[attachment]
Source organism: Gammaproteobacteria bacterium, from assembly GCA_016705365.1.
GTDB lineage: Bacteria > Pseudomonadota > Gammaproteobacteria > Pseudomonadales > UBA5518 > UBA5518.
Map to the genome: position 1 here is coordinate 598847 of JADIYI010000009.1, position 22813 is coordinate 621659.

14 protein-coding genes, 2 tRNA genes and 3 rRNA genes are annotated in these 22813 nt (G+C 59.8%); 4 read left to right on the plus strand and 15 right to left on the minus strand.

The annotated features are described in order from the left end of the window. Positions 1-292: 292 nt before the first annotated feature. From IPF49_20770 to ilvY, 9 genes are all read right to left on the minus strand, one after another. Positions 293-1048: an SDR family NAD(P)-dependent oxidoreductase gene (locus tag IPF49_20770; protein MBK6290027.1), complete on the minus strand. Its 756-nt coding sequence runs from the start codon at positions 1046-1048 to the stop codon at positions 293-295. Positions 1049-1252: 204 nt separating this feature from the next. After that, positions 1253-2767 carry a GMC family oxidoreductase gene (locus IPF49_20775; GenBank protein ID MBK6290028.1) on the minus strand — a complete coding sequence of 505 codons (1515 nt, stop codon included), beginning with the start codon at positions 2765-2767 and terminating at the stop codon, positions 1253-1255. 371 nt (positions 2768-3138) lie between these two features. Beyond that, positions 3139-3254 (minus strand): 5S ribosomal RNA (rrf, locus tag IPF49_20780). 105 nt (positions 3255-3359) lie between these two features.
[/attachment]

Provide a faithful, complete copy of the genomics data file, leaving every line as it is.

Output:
Source organism: Gammaproteobacteria bacterium, from assembly GCA_016705365.1.
GTDB lineage: Bacteria > Pseudomonadota > Gammaproteobacteria > Pseudomonadales > UBA5518 > UBA5518.
Map to the genome: position 1 here is coordinate 598847 of JADIYI010000009.1, position 22813 is coordinate 621659.

14 protein-coding genes, 2 tRNA genes and 3 rRNA genes are annotated in these 22813 nt (G+C 59.8%); 4 read left to right on the plus strand and 15 right to left on the minus strand.

The annotated features are described in order from the left end of the window. Positions 1-292: 292 nt before the first annotated feature. From IPF49_20770 to ilvY, 9 genes are all read right to left on the minus strand, one after another. Positions 293-1048: an SDR family NAD(P)-dependent oxidoreductase gene (locus tag IPF49_20770; protein MBK6290027.1), complete on the minus strand. Its 756-nt coding sequence runs from the start codon at positions 1046-1048 to the stop codon at positions 293-295. Positions 1049-1252: 204 nt separating this feature from the next. After that, positions 1253-2767 carry a GMC family oxidoreductase gene (locus IPF49_20775; GenBank protein ID MBK6290028.1) on the minus strand — a complete coding sequence of 505 codons (1515 nt, stop codon included), beginning with the start codon at positions 2765-2767 and terminating at the stop codon, positions 1253-1255. 371 nt (positions 2768-3138) lie between these two features. Beyond that, positions 3139-3254 (minus strand): 5S ribosomal RNA (rrf, locus tag IPF49_20780). 105 nt (positions 3255-3359) lie between these two features.